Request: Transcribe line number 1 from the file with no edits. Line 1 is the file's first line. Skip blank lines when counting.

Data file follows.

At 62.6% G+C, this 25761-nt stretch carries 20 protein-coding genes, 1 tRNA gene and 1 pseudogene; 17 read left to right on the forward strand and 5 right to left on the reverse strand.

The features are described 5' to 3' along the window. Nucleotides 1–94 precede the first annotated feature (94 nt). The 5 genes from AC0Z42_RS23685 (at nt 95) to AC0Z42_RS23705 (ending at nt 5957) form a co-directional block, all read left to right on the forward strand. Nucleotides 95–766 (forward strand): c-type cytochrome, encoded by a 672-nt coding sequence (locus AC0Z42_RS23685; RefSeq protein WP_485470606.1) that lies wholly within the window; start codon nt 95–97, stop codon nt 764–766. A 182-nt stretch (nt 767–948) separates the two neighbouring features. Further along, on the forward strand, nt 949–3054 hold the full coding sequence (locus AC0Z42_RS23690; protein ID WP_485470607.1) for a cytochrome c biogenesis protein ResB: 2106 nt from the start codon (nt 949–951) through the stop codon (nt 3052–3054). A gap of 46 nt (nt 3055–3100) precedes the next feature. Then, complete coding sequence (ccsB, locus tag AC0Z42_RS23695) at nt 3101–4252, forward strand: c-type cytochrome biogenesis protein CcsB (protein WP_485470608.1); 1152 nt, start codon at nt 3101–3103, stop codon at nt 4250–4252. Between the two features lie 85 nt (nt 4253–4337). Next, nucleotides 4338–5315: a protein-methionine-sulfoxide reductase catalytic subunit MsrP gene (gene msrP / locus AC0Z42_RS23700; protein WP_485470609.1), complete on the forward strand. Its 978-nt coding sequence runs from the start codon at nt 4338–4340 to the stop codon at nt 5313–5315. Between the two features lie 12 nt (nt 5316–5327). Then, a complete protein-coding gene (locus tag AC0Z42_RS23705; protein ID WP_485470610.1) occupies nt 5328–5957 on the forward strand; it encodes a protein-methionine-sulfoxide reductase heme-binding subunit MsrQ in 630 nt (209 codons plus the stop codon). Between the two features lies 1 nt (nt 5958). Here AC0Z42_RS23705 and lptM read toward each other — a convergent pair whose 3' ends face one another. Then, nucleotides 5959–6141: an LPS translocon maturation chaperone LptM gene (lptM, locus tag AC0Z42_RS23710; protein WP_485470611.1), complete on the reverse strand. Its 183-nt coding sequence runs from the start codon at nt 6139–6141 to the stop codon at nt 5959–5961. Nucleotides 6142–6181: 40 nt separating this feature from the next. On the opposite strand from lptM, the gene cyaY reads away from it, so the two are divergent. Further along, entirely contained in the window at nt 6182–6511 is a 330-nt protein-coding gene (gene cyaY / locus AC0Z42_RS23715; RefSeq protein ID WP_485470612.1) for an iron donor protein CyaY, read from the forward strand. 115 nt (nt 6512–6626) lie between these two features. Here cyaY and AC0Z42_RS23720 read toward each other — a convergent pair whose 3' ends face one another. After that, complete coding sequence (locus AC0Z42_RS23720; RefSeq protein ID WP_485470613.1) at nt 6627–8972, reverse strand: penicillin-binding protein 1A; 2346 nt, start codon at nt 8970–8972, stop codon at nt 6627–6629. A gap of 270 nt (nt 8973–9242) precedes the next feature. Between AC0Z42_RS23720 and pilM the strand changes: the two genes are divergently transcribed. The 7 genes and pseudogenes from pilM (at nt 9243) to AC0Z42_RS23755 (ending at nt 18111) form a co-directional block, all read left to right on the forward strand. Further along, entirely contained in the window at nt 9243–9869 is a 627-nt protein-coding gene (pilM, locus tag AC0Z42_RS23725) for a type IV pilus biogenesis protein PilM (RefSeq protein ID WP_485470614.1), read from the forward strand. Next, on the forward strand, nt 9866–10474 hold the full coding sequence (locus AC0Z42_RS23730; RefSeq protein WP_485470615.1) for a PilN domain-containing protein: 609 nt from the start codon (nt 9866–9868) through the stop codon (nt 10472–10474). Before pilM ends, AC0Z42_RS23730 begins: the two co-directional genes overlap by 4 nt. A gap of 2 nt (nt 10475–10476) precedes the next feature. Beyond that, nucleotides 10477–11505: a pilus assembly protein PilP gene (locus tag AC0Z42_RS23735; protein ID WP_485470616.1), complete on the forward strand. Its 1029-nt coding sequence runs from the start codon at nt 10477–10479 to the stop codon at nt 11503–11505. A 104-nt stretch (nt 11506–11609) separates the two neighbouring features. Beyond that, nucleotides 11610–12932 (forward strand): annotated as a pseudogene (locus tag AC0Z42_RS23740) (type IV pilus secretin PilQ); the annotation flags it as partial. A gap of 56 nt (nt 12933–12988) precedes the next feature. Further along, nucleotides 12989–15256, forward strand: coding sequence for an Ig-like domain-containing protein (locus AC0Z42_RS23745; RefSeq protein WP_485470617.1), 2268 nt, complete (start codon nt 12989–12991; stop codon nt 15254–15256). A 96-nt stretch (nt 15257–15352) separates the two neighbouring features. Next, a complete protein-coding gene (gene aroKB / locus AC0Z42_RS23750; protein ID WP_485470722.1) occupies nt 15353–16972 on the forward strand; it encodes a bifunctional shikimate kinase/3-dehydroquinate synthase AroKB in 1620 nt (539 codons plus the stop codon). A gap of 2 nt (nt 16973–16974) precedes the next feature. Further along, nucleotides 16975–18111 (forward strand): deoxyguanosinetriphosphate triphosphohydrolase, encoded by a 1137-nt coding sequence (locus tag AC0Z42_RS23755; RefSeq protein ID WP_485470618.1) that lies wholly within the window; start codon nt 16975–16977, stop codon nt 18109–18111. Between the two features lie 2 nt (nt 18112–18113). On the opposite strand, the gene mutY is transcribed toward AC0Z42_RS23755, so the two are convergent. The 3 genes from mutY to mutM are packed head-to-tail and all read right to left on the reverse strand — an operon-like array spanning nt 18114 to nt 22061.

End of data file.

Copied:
At 62.6% G+C, this 25761-nt stretch carries 20 protein-coding genes, 1 tRNA gene and 1 pseudogene; 17 read left to right on the forward strand and 5 right to left on the reverse strand.